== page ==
Author of abortive GP data sharing study in England withdrew from program | NHS

The author of a government review into medical data sharing has personally backed out of the aborted plan to share GP health data, a parliamentary committee has heard.

Professor Ben Goldacre, a former Guardian columnist and author of the Goldacre review, has exercised his right to withdraw from the government’s general practice data program for planning and research, he told the science and technology committee of Commons, because he was concerned about the risks. of de-anonymization.

“I withdrew my consent,” Goldacre said, “because I know so much about how this data is used and how people can be anonymized. And also because, in the past, I been in the public eye doing public engagement work, and I have friends whose data was accessed illegally through national datasets, but not health datasets. And I guess that because I work in this area, the risks are very important to me.”

The government should even consider jail time for those who misuse sensitive data, Goldacre suggested, citing the finding that over 30 Metropolitan Police staff caught accessing case notes for the murder of Sarah Everard.

He said: “That’s over 30 people, working in very trusted roles, illegally accessing data outside of the purposes of their job, even in an environment where most or all of them need to know that they are subject to audit.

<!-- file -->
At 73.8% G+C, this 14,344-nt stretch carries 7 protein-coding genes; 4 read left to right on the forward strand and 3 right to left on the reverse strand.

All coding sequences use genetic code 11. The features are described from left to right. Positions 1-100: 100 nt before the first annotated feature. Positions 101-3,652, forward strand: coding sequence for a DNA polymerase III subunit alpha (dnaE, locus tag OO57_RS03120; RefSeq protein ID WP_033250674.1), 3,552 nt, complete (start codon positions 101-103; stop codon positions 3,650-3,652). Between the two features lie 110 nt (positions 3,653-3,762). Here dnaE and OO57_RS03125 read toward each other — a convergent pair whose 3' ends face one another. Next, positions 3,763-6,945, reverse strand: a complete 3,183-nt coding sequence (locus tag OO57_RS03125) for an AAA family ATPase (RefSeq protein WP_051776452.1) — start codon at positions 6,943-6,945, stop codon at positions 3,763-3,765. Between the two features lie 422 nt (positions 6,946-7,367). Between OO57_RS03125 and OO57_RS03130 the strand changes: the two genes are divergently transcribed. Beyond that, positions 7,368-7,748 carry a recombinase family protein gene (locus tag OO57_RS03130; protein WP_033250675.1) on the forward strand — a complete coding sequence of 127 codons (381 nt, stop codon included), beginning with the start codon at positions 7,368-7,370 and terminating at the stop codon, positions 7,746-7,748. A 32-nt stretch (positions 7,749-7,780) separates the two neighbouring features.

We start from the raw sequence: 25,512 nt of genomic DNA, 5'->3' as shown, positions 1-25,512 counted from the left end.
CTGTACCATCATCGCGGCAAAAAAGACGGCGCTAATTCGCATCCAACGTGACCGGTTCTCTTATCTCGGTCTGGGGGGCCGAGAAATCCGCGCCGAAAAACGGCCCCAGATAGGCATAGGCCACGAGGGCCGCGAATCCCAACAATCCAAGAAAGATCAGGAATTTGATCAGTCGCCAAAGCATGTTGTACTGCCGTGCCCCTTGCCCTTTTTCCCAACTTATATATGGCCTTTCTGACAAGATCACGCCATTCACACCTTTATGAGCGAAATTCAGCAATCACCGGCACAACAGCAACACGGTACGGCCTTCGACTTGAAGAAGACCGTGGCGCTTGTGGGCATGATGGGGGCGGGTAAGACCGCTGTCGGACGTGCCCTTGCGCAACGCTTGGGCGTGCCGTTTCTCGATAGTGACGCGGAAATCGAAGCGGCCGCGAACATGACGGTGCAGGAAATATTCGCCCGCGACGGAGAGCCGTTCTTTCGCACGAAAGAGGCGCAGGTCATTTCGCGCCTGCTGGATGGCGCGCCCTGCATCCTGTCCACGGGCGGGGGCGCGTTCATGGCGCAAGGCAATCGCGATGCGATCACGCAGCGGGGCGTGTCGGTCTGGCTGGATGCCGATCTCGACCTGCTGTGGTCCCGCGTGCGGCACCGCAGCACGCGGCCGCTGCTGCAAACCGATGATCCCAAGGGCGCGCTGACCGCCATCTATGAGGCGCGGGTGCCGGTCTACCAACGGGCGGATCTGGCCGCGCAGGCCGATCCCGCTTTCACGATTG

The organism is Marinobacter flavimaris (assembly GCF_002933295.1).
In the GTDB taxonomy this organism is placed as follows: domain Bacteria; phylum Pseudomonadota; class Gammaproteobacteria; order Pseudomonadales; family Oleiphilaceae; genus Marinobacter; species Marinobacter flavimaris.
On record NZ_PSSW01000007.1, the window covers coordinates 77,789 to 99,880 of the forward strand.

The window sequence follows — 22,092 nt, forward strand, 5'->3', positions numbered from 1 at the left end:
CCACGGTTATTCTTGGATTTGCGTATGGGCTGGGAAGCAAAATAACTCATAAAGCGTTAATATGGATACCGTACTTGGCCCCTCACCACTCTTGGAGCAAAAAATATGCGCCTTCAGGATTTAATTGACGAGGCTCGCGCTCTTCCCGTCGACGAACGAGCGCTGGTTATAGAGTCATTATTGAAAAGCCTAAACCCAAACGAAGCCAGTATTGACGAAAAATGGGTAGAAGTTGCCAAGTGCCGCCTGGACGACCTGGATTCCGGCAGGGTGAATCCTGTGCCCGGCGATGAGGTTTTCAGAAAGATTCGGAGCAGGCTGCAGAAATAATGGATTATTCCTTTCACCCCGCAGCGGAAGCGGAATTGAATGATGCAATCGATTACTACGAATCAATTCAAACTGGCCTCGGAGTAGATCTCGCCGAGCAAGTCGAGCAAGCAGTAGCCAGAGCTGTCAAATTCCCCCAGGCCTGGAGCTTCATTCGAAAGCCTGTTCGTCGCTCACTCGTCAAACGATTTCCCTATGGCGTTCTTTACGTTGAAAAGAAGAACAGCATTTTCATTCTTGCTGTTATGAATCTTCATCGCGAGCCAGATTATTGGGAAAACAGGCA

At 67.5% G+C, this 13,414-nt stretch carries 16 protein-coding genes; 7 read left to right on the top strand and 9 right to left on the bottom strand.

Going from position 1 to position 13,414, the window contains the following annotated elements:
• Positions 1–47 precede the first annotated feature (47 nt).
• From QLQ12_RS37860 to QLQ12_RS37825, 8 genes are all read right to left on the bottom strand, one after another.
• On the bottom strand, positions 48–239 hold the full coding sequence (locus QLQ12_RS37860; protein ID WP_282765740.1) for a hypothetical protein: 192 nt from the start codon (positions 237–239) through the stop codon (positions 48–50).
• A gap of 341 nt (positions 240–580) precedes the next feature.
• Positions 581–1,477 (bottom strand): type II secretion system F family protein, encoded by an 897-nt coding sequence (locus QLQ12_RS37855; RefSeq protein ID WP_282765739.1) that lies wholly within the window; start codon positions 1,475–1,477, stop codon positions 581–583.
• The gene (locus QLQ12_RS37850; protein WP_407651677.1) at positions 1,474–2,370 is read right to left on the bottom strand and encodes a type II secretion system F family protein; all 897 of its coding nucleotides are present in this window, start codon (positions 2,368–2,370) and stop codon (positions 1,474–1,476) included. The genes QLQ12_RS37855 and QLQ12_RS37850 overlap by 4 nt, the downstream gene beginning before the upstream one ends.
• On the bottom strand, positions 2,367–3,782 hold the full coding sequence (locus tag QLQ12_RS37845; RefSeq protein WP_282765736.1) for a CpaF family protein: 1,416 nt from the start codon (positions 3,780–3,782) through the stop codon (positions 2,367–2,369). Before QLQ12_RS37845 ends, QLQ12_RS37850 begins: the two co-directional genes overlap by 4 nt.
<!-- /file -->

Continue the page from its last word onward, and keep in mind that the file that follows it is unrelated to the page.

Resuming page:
“You need to block people who misuse data, you need to make sure you catch it when they do, and you need to make sure the penalties are so high that people are afraid to do it.”

Goldacre criticized the idea that “data is the new oil”, arguing that it was more about nuclear material. “When you first access it, it’s not really very useful. It needs to be refined and processed. But after being refined and processed, two things happen. First, it becomes extremely powerful.

“But secondly, it also becomes quite dangerous. Once there is a leak, it cannot be disclosed, and you must work very carefully with it in order to do some good with it, while minimizing the damage.

Women are particularly at risk of de-anonymization, the committee said, because “childbirth is something that shows up in your medical records, and it’s also something that’s typically experienced by co-workers or people on the doorstep. school or so on.

Goldacre said: ‘The classic example that appears in security engineering textbooks, for example, is that you can re-identify Tony Blair in health data, because you know, the approximate dates he had an abnormal heartbeat reset while he was prime minister. And knowing the week in which this occurs, the type of procedure he had on two dates, his approximate age and approximate location, you could probably only find one person with these characteristics. After finding a unique ID for that person, you can then see everything else in their record.

“And women are particularly at risk, in my opinion.”

He added: “As a result, future efforts to share NHS data with private industry should take place in ‘trusted research environments’.” These would make the data accessible to legitimate users without the risk of leakage. “I’m confident that by doing this, not only can you mitigate risk, but you can also start to build public trust.”

Lola R. McClure